Time and the sack have done nothing to still Phil Brown's ambition or dilute his self-belief. Three months after finishing gardening leave from Hull City, he is bursting to take on "the next challenge" and even voluntarily brings up the subject of the England manager's job as an illustration of how high that ambition flies.
In contrast to unemployment almost five years ago after being shown the door by Derby County – "real dark days" – he is staying positive and taking steps to improve himself and his job prospects with a Dale Carnegie course. Not so much how to make friends and influence people as, he says, "courses that teach you a little bit more about yourself, teach you to deal with people a little bit better".
This sounds like something unexpectedly close to humility from a man not renowned for it. "It's things like handling high-pressure situations better. Managing upwards, which is something I can improve on. Improve your presentation skills.
"An awful lot of football these days is not just about coaching. The more you can improve the business acumen, understanding what chief executives think and what makes them tick, what floats your chairman's boat, that gives you a better chance of staying in the game. It's feedback, reflection, re-education if you like, or future development."
So when he talks about "getting me house in order" he does not mean the Lancashire dwelling from which he has driven today to play in a celebrity golf tournament just outside Hull with former assistants Brian Horton and Steve Parkin. Deciding not to move house to Derby proved the right decision after "fleeing the nest from Sam" as he puts it, having served as the assistant manager to Allardyce at Blackpool and Bolton. Appointed at Pride Park in June 2005, he was sacked the following January after a mountainous learning curve.
"The manager gets the sack after eight months," says Brown. "The club was then sold and not long after that three of the directors were put in jail for fraud. That doesn't seem to be written about too often but that shows you just how difficult my first job in management was. But that stood me in good stead for the second crack at it. I hope the Hull experience and the success that we created there is going to stand me in good stead for the next experience."
What an experience it was. After victory in a Wembley play-off came six wins in their first nine Premier League games, then an implosion that many believe started on Boxing Day 2008, when Manchester City led 4-0 at half-time and Brown was widely condemned for keeping his players sitting on the pitch and reading them the riot act during the interval.
"That was the very first time I wasn't pleased with the mentality of the players," he says. "I hold myself responsible. I gave them Christmas Day off with their families and I wanted them to produce a performance for 5,000 travelling fans. That was what really got to me."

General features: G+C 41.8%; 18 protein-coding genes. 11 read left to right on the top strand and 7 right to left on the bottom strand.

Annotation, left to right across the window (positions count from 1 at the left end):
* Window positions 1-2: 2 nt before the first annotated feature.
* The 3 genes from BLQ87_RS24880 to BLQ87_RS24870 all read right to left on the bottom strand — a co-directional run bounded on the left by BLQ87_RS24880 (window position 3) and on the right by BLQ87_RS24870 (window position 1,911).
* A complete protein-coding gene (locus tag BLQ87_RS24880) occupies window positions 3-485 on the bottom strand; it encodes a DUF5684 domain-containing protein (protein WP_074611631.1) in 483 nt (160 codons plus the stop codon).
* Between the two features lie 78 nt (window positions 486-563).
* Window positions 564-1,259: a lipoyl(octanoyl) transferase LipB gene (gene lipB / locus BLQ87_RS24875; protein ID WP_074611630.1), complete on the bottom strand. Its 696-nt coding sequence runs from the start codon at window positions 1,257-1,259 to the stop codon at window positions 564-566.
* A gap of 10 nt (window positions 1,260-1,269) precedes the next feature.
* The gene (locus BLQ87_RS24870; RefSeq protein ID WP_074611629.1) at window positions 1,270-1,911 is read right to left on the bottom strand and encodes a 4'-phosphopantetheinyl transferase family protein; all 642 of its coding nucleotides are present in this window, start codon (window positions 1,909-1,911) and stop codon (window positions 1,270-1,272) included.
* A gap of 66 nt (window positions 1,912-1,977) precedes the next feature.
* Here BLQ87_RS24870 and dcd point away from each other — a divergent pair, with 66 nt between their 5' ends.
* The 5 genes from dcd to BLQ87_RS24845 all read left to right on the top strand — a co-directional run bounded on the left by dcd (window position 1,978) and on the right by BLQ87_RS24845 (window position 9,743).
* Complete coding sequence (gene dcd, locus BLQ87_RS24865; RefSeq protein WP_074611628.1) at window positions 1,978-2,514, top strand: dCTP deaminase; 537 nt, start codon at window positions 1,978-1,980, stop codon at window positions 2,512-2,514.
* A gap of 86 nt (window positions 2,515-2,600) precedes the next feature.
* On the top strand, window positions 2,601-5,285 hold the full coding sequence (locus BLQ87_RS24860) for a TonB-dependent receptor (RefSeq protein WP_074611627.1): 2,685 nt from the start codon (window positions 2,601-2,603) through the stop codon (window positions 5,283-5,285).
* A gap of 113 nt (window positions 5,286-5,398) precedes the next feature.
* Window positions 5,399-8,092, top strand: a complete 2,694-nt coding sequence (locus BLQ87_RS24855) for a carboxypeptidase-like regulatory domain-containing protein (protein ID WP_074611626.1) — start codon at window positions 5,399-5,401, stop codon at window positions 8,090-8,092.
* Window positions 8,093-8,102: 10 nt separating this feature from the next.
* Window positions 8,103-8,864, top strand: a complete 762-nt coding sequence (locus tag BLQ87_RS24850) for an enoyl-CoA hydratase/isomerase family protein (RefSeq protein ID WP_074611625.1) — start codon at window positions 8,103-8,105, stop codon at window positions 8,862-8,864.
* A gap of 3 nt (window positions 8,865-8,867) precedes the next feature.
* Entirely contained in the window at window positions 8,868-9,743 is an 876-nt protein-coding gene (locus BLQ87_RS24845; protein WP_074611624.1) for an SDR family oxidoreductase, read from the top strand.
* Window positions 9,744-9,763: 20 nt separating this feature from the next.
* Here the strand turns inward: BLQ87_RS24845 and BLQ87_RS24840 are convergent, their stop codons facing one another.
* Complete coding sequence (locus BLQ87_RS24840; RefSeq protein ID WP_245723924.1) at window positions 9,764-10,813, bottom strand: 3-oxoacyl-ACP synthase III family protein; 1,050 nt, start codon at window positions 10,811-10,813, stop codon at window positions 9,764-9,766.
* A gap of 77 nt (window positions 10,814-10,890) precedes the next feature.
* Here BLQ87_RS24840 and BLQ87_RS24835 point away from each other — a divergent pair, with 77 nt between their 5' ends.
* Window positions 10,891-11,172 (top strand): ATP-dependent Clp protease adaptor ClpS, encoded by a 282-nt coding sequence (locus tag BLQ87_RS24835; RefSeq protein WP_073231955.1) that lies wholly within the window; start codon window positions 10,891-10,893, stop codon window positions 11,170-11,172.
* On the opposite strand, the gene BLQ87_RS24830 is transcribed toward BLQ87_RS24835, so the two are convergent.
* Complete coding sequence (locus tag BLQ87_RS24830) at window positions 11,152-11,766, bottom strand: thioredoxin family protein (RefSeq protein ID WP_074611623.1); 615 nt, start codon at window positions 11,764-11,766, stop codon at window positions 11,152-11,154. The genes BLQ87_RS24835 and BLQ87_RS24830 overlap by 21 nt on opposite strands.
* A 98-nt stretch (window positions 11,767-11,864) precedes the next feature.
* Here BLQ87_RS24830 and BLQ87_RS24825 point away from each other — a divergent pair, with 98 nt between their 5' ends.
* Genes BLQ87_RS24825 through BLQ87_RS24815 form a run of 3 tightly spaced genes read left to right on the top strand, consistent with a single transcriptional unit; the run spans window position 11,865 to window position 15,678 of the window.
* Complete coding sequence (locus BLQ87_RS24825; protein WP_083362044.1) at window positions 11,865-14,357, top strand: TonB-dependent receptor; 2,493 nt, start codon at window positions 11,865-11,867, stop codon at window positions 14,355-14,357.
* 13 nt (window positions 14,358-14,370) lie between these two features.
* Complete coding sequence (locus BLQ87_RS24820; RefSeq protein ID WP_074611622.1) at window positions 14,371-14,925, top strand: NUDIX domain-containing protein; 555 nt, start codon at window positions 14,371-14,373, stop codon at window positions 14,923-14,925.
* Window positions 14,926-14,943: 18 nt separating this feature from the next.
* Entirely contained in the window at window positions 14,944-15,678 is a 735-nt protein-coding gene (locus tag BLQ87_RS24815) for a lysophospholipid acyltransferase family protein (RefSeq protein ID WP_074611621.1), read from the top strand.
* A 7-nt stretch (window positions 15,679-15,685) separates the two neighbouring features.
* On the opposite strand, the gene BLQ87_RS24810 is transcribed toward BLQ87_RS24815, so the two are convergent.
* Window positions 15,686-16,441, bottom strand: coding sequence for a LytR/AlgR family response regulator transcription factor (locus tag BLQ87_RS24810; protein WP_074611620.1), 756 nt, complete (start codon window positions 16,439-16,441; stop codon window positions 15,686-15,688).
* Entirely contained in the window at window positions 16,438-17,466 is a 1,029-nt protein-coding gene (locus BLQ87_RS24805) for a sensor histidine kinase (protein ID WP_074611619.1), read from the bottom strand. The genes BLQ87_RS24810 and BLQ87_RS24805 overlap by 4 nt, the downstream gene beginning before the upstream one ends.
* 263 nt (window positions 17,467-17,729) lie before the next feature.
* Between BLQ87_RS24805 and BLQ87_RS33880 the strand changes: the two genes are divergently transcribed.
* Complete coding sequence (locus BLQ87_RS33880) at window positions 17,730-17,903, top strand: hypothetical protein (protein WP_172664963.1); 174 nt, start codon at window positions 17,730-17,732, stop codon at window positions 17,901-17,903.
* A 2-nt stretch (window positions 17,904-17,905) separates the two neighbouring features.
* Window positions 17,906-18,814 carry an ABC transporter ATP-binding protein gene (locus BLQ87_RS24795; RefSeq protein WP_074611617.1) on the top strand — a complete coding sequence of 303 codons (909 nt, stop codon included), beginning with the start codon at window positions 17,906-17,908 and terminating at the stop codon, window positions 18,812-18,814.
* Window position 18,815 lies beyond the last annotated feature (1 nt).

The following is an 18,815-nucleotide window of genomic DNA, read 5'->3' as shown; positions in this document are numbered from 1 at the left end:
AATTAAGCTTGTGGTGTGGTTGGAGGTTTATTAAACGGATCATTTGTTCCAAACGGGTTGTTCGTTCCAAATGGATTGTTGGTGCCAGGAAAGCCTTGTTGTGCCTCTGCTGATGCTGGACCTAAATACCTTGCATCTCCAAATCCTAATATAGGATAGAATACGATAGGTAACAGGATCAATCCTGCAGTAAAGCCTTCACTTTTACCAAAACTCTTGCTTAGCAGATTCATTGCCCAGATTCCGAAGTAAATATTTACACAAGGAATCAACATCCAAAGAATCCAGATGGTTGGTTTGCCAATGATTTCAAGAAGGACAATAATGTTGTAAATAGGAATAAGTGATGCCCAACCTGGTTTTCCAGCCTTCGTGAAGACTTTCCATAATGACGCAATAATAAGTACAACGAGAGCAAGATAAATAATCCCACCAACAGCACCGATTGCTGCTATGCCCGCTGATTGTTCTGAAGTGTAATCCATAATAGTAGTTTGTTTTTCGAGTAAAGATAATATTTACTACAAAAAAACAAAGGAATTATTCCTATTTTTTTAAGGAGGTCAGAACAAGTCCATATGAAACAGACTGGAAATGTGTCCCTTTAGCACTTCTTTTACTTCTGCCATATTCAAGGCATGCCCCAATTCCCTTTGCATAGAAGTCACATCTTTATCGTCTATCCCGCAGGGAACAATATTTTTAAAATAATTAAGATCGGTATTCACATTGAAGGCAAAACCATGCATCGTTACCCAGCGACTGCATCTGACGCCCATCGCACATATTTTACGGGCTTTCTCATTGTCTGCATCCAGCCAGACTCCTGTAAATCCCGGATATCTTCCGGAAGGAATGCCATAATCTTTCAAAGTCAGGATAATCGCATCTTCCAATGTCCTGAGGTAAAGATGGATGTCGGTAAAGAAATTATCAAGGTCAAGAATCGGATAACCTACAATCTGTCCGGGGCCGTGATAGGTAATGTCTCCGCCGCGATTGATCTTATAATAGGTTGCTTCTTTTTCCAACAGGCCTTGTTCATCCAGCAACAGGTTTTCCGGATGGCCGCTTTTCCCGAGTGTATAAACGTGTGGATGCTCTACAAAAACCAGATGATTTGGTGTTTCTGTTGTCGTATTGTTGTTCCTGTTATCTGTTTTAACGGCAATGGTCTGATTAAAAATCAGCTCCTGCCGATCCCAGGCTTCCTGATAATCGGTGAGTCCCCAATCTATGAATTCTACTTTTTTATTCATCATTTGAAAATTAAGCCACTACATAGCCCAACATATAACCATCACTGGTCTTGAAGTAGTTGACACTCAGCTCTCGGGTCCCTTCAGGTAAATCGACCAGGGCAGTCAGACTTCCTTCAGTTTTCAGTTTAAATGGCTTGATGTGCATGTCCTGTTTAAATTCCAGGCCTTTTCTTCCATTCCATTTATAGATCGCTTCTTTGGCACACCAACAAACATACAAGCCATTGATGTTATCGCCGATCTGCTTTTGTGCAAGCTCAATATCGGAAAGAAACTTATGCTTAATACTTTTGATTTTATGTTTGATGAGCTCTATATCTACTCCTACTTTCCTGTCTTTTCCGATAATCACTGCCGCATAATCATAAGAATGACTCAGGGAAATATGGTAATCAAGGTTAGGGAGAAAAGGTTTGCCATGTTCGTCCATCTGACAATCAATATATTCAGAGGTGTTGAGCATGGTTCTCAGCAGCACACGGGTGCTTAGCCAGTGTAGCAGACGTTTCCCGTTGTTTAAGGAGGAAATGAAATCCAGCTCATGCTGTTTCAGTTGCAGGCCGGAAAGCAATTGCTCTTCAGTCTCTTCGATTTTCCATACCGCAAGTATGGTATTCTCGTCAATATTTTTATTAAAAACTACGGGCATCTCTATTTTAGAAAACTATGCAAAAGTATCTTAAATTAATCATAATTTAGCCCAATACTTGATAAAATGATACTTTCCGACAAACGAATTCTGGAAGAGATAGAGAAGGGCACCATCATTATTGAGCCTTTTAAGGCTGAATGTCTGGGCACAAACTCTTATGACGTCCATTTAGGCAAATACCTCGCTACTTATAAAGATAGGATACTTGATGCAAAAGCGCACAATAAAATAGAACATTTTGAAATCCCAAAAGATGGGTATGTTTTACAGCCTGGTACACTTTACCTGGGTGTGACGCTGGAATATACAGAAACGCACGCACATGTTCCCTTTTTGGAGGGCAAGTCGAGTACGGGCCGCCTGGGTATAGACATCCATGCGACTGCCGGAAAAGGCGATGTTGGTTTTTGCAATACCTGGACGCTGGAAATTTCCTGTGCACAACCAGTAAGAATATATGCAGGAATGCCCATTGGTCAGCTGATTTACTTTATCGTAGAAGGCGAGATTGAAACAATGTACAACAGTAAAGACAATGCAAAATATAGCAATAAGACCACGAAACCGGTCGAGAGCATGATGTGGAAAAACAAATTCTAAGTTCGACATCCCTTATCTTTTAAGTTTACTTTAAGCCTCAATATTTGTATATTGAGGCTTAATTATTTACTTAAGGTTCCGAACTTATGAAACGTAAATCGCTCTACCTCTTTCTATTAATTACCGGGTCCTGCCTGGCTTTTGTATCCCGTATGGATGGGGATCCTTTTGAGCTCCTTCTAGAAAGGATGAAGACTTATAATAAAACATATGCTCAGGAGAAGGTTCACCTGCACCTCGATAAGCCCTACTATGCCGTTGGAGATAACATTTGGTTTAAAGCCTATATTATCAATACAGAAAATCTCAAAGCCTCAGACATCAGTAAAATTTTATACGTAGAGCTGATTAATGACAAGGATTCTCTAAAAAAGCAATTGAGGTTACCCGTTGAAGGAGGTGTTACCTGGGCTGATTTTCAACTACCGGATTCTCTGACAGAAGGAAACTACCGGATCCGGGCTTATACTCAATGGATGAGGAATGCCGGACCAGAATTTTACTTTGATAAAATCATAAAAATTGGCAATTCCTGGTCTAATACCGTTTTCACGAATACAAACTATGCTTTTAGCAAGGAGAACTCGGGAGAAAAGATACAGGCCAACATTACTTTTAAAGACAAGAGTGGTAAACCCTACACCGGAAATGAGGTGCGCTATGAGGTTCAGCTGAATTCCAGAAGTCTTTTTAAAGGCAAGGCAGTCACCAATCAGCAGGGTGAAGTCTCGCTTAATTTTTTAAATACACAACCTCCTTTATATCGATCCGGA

Whatever Dale Carnegie's view of a public dressing-down for employees may be, would he do the same again? "I'll let you know when the situation happens again." He laughs but, laughing matter or not, it is an incident that has come to define him even more than grabbing the microphone to sing "Sloop John B" after Hull survived on the final day of the 2008-09 season. "I'd have said it was a defining moment as opposed to defining me. Instead of being defined as the only manager that's got Hull City into the Premier League."
The following season he was sent home to cultivate his garden with nine games left, from which Hull under Iain Dowie failed to take the eight points that would have kept them up; something Brown clearly feels he could have done. He has had "two or three offers" subsequently, so what is he waiting for? "A chairman and club with very similar vision and drive to me.
"I'm quite an ambitious person. I want to give myself an opportunity to be England manager. Now, saying that to you when I'm out of work, I seem a million miles away.
"But I want somebody to sit across the table and make eye-contact with me and have the same sort of ambition. I'm a grafter, a working-class lad who likes to be in the thick of it. I'm driven as a person, I want to get back into the game to show I can cut it at the highest level."
Rumour links him with the vacant managers' position at Southampton, which would present an interesting dilemma were it to be offered: drop down to League One or play a longer game? "Patience is not one of my finest assets," Brown admits. "I'm on the outside looking in, when for the last five years I've almost always been on the inside looking out. But when you get back in, you need to understand how to stay in and that's what I'm working on."
Dale Carnegie would have approved of that at least.